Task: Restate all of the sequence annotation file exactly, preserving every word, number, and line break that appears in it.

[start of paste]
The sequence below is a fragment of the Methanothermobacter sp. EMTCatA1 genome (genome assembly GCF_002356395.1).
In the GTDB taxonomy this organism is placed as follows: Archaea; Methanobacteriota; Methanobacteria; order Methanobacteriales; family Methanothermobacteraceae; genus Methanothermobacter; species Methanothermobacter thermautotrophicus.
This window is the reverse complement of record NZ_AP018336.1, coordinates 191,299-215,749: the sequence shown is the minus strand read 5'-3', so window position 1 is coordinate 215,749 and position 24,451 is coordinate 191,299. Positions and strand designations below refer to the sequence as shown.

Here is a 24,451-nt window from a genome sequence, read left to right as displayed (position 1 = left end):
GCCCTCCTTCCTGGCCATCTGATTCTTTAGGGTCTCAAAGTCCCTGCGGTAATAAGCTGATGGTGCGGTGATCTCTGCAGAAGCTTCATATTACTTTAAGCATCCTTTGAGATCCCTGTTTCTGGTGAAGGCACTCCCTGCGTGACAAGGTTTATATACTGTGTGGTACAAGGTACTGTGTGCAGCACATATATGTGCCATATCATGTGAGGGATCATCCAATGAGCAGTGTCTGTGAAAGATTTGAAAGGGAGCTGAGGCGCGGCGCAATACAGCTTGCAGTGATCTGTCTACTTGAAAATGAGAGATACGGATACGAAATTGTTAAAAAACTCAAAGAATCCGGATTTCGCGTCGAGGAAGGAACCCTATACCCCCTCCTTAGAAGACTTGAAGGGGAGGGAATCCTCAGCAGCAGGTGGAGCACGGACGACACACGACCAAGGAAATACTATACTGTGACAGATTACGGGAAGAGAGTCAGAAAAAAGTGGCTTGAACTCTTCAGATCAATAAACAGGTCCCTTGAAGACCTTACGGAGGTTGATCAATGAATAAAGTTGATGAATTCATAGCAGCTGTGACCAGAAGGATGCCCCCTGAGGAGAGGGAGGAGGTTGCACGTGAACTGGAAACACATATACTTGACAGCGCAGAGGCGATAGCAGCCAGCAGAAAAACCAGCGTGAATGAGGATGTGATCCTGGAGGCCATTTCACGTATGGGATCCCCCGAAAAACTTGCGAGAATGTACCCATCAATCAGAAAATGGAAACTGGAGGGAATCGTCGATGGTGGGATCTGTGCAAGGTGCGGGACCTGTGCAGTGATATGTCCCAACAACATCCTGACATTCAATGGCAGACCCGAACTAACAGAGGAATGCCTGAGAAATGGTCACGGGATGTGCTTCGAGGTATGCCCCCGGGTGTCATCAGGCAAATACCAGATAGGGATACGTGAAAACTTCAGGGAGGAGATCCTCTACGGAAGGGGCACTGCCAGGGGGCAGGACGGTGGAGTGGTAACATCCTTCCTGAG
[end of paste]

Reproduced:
The sequence below is a fragment of the Methanothermobacter sp. EMTCatA1 genome (genome assembly GCF_002356395.1).
In the GTDB taxonomy this organism is placed as follows: Archaea; Methanobacteriota; Methanobacteria; order Methanobacteriales; family Methanothermobacteraceae; genus Methanothermobacter; species Methanothermobacter thermautotrophicus.
This window is the reverse complement of record NZ_AP018336.1, coordinates 191,299-215,749: the sequence shown is the minus strand read 5'-3', so window position 1 is coordinate 215,749 and position 24,451 is coordinate 191,299. Positions and strand designations below refer to the sequence as shown.

Here is a 24,451-nt window from a genome sequence, read left to right as displayed (position 1 = left end):
GCCCTCCTTCCTGGCCATCTGATTCTTTAGGGTCTCAAAGTCCCTGCGGTAATAAGCTGATGGTGCGGTGATCTCTGCAGAAGCTTCATATTACTTTAAGCATCCTTTGAGATCCCTGTTTCTGGTGAAGGCACTCCCTGCGTGACAAGGTTTATATACTGTGTGGTACAAGGTACTGTGTGCAGCACATATATGTGCCATATCATGTGAGGGATCATCCAATGAGCAGTGTCTGTGAAAGATTTGAAAGGGAGCTGAGGCGCGGCGCAATACAGCTTGCAGTGATCTGTCTACTTGAAAATGAGAGATACGGATACGAAATTGTTAAAAAACTCAAAGAATCCGGATTTCGCGTCGAGGAAGGAACCCTATACCCCCTCCTTAGAAGACTTGAAGGGGAGGGAATCCTCAGCAGCAGGTGGAGCACGGACGACACACGACCAAGGAAATACTATACTGTGACAGATTACGGGAAGAGAGTCAGAAAAAAGTGGCTTGAACTCTTCAGATCAATAAACAGGTCCCTTGAAGACCTTACGGAGGTTGATCAATGAATAAAGTTGATGAATTCATAGCAGCTGTGACCAGAAGGATGCCCCCTGAGGAGAGGGAGGAGGTTGCACGTGAACTGGAAACACATATACTTGACAGCGCAGAGGCGATAGCAGCCAGCAGAAAAACCAGCGTGAATGAGGATGTGATCCTGGAGGCCATTTCACGTATGGGATCCCCCGAAAAACTTGCGAGAATGTACCCATCAATCAGAAAATGGAAACTGGAGGGAATCGTCGATGGTGGGATCTGTGCAAGGTGCGGGACCTGTGCAGTGATATGTCCCAACAACATCCTGACATTCAATGGCAGACCCGAACTAACAGAGGAATGCCTGAGAAATGGTCACGGGATGTGCTTCGAGGTATGCCCCCGGGTGTCATCAGGCAAATACCAGATAGGGATACGTGAAAACTTCAGGGAGGAGATCCTCTACGGAAGGGGCACTGCCAGGGGGCAGGACGGTGGAGTGGTAACATCCTTCCTGAG